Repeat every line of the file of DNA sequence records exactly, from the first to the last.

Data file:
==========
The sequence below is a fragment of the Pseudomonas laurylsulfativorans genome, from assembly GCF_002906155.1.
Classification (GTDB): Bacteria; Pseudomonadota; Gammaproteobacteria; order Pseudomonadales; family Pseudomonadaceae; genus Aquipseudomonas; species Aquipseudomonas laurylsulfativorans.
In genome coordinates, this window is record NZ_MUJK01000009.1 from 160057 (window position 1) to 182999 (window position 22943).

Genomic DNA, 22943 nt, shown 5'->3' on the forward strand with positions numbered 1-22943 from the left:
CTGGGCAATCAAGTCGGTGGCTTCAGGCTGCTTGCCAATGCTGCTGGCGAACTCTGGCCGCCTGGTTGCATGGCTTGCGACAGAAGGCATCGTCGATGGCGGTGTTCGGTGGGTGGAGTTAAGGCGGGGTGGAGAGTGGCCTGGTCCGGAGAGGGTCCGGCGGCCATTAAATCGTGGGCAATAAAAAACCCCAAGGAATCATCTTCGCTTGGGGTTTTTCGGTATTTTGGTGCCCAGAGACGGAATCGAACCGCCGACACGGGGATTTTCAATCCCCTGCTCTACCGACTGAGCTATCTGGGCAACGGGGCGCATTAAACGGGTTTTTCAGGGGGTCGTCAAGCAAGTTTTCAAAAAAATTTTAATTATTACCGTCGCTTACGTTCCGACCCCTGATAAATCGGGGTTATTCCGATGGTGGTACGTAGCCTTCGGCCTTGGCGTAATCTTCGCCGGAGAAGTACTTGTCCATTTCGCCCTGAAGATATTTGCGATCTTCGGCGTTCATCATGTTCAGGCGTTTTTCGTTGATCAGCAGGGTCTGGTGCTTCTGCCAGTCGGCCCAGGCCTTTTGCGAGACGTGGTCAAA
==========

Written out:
The sequence below is a fragment of the Pseudomonas laurylsulfativorans genome, from assembly GCF_002906155.1.
Classification (GTDB): Bacteria; Pseudomonadota; Gammaproteobacteria; order Pseudomonadales; family Pseudomonadaceae; genus Aquipseudomonas; species Aquipseudomonas laurylsulfativorans.
In genome coordinates, this window is record NZ_MUJK01000009.1 from 160057 (window position 1) to 182999 (window position 22943).

Genomic DNA, 22943 nt, shown 5'->3' on the forward strand with positions numbered 1-22943 from the left:
CTGGGCAATCAAGTCGGTGGCTTCAGGCTGCTTGCCAATGCTGCTGGCGAACTCTGGCCGCCTGGTTGCATGGCTTGCGACAGAAGGCATCGTCGATGGCGGTGTTCGGTGGGTGGAGTTAAGGCGGGGTGGAGAGTGGCCTGGTCCGGAGAGGGTCCGGCGGCCATTAAATCGTGGGCAATAAAAAACCCCAAGGAATCATCTTCGCTTGGGGTTTTTCGGTATTTTGGTGCCCAGAGACGGAATCGAACCGCCGACACGGGGATTTTCAATCCCCTGCTCTACCGACTGAGCTATCTGGGCAACGGGGCGCATTAAACGGGTTTTTCAGGGGGTCGTCAAGCAAGTTTTCAAAAAAATTTTAATTATTACCGTCGCTTACGTTCCGACCCCTGATAAATCGGGGTTATTCCGATGGTGGTACGTAGCCTTCGGCCTTGGCGTAATCTTCGCCGGAGAAGTACTTGTCCATTTCGCCCTGAAGATATTTGCGATCTTCGGCGTTCATCATGTTCAGGCGTTTTTCGTTGATCAGCAGGGTCTGGTGCTTCTGCCAGTCGGCCCAGGCCTTTTGCGAGACGTGGTCAAA